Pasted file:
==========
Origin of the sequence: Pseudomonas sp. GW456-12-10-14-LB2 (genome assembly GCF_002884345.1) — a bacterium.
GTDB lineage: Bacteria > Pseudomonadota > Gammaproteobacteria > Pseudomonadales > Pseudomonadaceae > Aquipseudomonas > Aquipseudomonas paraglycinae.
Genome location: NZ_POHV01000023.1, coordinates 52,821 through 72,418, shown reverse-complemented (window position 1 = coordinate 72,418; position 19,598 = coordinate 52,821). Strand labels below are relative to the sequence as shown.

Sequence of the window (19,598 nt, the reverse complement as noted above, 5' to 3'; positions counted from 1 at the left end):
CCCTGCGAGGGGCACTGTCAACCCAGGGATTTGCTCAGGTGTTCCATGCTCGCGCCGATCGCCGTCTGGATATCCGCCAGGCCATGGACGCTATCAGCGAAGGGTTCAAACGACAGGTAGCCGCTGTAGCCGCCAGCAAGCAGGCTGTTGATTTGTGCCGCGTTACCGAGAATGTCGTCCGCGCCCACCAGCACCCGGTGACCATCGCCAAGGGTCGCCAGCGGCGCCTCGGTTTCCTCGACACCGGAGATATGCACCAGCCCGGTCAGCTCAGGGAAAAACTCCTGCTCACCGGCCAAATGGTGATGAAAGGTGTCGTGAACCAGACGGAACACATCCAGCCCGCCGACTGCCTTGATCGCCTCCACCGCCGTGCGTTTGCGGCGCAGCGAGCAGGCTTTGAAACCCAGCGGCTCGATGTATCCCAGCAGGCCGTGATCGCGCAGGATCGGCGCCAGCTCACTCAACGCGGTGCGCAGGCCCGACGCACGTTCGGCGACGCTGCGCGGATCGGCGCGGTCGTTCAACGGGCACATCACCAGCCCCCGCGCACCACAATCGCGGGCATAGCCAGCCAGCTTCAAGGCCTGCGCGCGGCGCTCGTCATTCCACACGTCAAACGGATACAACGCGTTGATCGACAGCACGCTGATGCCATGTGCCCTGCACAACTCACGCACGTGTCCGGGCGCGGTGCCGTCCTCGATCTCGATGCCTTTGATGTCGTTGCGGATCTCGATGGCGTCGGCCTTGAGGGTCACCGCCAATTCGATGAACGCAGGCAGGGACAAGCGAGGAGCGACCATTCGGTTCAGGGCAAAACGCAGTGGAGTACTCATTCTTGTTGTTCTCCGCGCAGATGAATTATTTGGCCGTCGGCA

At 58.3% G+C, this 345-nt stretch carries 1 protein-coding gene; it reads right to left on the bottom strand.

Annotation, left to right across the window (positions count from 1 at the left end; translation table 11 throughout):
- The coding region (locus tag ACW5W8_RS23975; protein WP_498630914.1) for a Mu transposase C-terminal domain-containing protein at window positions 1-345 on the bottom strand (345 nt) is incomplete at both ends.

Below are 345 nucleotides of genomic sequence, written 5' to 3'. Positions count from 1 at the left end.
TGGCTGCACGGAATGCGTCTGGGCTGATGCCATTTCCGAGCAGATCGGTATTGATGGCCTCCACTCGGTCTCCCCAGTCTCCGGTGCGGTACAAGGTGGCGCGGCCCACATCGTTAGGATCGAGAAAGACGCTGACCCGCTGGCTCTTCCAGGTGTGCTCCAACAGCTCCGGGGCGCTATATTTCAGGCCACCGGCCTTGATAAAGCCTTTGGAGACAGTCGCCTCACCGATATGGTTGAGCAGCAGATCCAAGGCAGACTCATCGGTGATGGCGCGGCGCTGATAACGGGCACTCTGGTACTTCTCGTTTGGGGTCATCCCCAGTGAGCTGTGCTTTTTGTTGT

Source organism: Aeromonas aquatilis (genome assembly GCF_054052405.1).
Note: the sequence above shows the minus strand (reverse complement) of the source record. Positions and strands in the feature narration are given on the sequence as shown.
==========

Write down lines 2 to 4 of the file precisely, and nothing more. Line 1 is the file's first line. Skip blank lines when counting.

GTDB lineage: Bacteria > Pseudomonadota > Gammaproteobacteria > Pseudomonadales > Pseudomonadaceae > Aquipseudomonas > Aquipseudomonas paraglycinae.
Genome location: NZ_POHV01000023.1, coordinates 52,821 through 72,418, shown reverse-complemented (window position 1 = coordinate 72,418; position 19,598 = coordinate 52,821). Strand labels below are relative to the sequence as shown.

Sequence of the window (19,598 nt, the reverse complement as noted above, 5' to 3'; positions counted from 1 at the left end):